PARIS (AP) — Arctic ice has shrunk to the lowest level on record, new satellite images show, raising the possibility that the Northwest Passage that eluded famous explorers will become an open shipping lane.

The European Space Agency said nearly 200 satellite photos this month taken together showed an ice-free passage along northern Canada, Alaska and Greenland, and ice retreating to its lowest level since such images were first taken in 1978.

The waters are exposing unexplored resources, and vessels could trim thousands of miles from Europe to Asia by bypassing the Panama Canal. The seasonal ebb and flow of ice levels has already opened up a slim summer window for ships.

Leif Toudal Pedersen, of the Danish National Space Center, said that Arctic ice has shrunk to some 1 million square miles. The previous low was 1.5 million square miles, in 2005.

"The strong reduction in just one year certainly raises flags that the ice (in summer) may disappear much sooner than expected," Pedersen said in an ESA statement posted on its website Friday.

Pedersen said the extreme retreat this year suggested the passage could fully open sooner than expected — but ESA did not say when that might be. Efforts to contact ESA officials in Paris and Noordwik, the Netherlands, were unsuccessful Saturday.

A U.N. panel on climate change has predicted that polar regions could be virtually free of ice by the summer of 2070 because of rising temperatures and sea ice decline, ESA noted.

Russia, Norway, Denmark, Canada and the United States are among countries in a race to secure rights to the Arctic that heated up last month when Russia sent two small submarines to plant its national flag under the North Pole. A U.S. study has suggested as much as 25% of the world's undiscovered oil and gas could be hidden in the area.

Environmentalists fear increased maritime traffic and efforts to tap natural resources in the area could one day lead to oil spills and harm regional wildlife.

Until now, the passage has been expected to remain closed even during reduced ice cover by multiyear ice pack — sea ice that remains through one or more summers, ESA said.

Researcher Claes Ragner of Norway's Fridtjof Nansen Institute, which works on Arctic environmental and political issues, said for now, the new opening has only symbolic meaning for the future of sea transport.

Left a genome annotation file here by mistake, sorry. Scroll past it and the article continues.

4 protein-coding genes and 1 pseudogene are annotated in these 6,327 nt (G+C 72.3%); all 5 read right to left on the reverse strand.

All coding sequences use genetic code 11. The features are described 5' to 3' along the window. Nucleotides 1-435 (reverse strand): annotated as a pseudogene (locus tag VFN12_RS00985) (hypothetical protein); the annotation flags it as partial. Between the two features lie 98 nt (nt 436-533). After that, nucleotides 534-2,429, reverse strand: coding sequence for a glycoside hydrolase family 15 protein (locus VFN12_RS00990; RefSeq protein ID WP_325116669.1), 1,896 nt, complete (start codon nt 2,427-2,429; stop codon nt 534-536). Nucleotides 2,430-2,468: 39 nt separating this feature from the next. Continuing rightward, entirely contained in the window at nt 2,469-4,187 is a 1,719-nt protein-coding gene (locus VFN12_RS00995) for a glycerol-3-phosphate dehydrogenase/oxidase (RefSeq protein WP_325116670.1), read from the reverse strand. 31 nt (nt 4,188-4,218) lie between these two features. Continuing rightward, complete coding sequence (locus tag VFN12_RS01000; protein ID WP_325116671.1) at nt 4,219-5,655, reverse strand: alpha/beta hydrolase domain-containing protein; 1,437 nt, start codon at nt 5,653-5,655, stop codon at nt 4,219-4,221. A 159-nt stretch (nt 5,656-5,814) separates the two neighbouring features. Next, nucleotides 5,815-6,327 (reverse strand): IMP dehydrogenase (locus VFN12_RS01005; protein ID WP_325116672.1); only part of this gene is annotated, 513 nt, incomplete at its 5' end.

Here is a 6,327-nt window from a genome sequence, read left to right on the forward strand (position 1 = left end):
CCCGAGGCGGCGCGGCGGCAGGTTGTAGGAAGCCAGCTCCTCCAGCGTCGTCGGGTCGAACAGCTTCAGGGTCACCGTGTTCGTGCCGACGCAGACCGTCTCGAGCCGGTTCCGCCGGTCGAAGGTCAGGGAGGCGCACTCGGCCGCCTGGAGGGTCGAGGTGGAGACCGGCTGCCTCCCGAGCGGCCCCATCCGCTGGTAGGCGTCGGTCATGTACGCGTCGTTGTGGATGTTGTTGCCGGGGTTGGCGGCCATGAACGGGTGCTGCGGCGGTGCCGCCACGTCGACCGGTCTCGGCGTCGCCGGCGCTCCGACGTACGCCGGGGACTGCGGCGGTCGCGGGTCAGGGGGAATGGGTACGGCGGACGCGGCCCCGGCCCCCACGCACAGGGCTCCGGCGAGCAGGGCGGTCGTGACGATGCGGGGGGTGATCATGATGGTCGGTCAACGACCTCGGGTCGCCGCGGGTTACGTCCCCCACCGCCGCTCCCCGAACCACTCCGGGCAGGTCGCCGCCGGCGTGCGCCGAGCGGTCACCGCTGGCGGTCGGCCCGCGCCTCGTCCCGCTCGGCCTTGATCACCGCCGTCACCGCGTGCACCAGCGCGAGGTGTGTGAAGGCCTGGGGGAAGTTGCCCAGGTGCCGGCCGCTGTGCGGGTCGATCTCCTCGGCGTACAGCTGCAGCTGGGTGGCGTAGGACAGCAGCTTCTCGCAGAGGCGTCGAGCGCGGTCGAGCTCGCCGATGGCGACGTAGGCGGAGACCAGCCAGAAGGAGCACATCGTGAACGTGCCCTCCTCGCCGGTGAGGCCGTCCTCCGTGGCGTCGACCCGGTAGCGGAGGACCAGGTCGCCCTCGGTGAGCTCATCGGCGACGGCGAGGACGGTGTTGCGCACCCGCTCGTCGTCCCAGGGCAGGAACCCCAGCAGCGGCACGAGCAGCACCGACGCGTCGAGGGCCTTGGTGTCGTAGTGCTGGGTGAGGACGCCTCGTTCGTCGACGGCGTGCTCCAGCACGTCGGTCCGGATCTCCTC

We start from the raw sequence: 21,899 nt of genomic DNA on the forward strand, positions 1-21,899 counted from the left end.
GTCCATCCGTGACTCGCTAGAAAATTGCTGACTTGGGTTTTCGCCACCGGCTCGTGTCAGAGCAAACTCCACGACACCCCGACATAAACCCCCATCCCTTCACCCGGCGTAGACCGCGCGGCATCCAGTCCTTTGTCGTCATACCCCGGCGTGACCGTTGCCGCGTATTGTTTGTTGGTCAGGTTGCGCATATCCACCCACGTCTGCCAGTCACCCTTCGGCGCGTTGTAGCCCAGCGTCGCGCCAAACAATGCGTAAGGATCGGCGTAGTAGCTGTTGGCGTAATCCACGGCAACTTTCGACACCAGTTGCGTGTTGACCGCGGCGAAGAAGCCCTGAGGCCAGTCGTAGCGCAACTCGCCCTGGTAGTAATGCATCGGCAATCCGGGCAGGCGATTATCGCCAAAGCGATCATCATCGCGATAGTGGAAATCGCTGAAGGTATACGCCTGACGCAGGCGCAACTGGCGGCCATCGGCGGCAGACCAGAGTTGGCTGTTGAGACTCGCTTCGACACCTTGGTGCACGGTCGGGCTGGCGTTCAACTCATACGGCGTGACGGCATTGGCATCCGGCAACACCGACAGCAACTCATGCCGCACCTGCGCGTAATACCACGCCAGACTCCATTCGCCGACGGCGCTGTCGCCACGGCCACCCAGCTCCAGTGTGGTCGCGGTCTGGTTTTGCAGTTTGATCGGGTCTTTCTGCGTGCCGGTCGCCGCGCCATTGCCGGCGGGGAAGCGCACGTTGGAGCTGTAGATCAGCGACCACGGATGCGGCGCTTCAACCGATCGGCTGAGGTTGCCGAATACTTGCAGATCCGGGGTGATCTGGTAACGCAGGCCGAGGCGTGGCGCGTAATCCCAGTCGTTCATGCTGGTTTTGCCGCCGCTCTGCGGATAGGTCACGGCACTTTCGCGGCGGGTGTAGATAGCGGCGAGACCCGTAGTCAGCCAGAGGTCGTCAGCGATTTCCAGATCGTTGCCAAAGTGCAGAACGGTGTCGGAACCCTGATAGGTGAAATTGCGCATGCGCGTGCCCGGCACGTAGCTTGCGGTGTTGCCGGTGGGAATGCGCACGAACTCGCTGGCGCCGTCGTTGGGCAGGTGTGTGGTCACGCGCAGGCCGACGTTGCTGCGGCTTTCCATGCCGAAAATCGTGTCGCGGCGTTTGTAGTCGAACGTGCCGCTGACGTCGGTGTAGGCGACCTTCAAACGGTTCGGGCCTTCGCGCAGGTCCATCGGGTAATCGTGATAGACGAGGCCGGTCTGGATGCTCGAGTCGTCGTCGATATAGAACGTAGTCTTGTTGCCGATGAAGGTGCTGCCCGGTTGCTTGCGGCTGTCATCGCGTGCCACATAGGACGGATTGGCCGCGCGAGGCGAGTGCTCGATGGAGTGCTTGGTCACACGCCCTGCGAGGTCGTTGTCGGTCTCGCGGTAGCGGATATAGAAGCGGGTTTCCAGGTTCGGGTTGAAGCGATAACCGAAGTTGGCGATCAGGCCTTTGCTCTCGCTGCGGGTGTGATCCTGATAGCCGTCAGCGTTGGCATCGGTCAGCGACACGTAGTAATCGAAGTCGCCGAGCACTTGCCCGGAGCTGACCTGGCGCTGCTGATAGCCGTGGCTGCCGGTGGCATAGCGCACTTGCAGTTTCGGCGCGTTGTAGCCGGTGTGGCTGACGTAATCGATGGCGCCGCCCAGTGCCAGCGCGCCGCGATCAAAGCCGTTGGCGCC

"Routes between Scandinavia and Japan could be almost halved, and a stable and reliable route would mean a lot to certain regions," he said by phone. But even if the passage is opening up and polar ice continues to melt, it will take years for such routes to be regular, he said.

"It won't be ice-free all year around and it won't be a stable route all year," Ragner said. "The greatest wish for sea transportation is streamlined and stable routes."

"Shorter transport routes means less pollution if you can ship products from A to B on the shortest route," he said, "but the fact that the polar ice is melting away is not good for the world in that we're losing the Arctic and the animal life there."

The opening observed this week was not the most direct waterway, ESA said. That would be through northern Canada along the coast of Siberia, which remains partially blocked.

I also blog at: Deb's Daily Distractions and BlogHer on Mondays and Saturdays.

Wednesday, September 12, 2007

Creative Connections

Sign of Life #1 Signs of Life. Apparently, teens mourning the death of a feral cat they befriended. Something about this gives me hope. Weird, I know. I'll come back to this.

I was running through my BlogLines articles last week, when I saw that there was a new one up by Christine Kane. (I am a huge fan!) Went to read it, one of the "related readings" titles tickled my fancy, and I ended up at 17 Things I Know for Sure About Creativity. Go read it now, then come back and let me know which ones really speak to you.

For me (at the moment) its:

5. Creativity is Squiggley
8. Judgement Transmogrifies into Discernment When You're Creative.
14 - When you’re creating something, you really GET that all of the things that are supposed to matter so much don’t matter much at all.

I supposed I really have to add: 11. Blogging is creative.

When I'm "thinking like a blogger" I spend every minute of the day observing myself and my environment. Which moment will it be that defines today as special or unique? What is happening that it important? By observing I notice; by noticing I apply value and meaning; by applying value and meaning, I create.

Since I'm talking about a creative blog that has nothing to do with fiber, I'm going to point out two other fabulous creative blogs:

If you haven't already checked out keri smith's Wish Jar Journal, DO. Keri is a guerrilla artist in the nicest way possible. If you're bogged down with angst about creating, take any of her suggestions and she will cure you. (or you could become an accountant or something!)